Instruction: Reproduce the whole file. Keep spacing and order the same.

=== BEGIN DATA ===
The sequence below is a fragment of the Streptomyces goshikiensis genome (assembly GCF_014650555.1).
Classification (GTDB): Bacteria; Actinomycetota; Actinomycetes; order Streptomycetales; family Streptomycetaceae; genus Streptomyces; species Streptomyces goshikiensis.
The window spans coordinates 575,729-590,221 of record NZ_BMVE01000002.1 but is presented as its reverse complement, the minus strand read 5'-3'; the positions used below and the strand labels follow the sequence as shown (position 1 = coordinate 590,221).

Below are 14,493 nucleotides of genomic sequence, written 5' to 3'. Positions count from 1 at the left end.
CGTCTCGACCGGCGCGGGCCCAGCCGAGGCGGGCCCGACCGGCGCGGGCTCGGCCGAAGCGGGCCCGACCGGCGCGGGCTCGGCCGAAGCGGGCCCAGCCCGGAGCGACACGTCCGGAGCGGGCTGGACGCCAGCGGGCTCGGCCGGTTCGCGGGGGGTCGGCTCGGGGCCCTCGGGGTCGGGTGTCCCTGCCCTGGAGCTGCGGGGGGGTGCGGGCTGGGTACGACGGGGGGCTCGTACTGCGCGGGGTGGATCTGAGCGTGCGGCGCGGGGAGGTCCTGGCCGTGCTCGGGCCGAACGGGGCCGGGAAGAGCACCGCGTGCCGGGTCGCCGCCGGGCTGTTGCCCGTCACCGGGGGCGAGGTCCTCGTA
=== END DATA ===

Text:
The sequence below is a fragment of the Streptomyces goshikiensis genome (assembly GCF_014650555.1).
Classification (GTDB): Bacteria; Actinomycetota; Actinomycetes; order Streptomycetales; family Streptomycetaceae; genus Streptomyces; species Streptomyces goshikiensis.
The window spans coordinates 575,729-590,221 of record NZ_BMVE01000002.1 but is presented as its reverse complement, the minus strand read 5'-3'; the positions used below and the strand labels follow the sequence as shown (position 1 = coordinate 590,221).

Below are 14,493 nucleotides of genomic sequence, written 5' to 3'. Positions count from 1 at the left end.
CGTCTCGACCGGCGCGGGCCCAGCCGAGGCGGGCCCGACCGGCGCGGGCTCGGCCGAAGCGGGCCCGACCGGCGCGGGCTCGGCCGAAGCGGGCCCAGCCCGGAGCGACACGTCCGGAGCGGGCTGGACGCCAGCGGGCTCGGCCGGTTCGCGGGGGGTCGGCTCGGGGCCCTCGGGGTCGGGTGTCCCTGCCCTGGAGCTGCGGGGGGGTGCGGGCTGGGTACGACGGGGGGCTCGTACTGCGCGGGGTGGATCTGAGCGTGCGGCGCGGGGAGGTCCTGGCCGTGCTCGGGCCGAACGGGGCCGGGAAGAGCACCGCGTGCCGGGTCGCCGCCGGGCTGTTGCCCGTCACCGGGGGCGAGGTCCTCGTA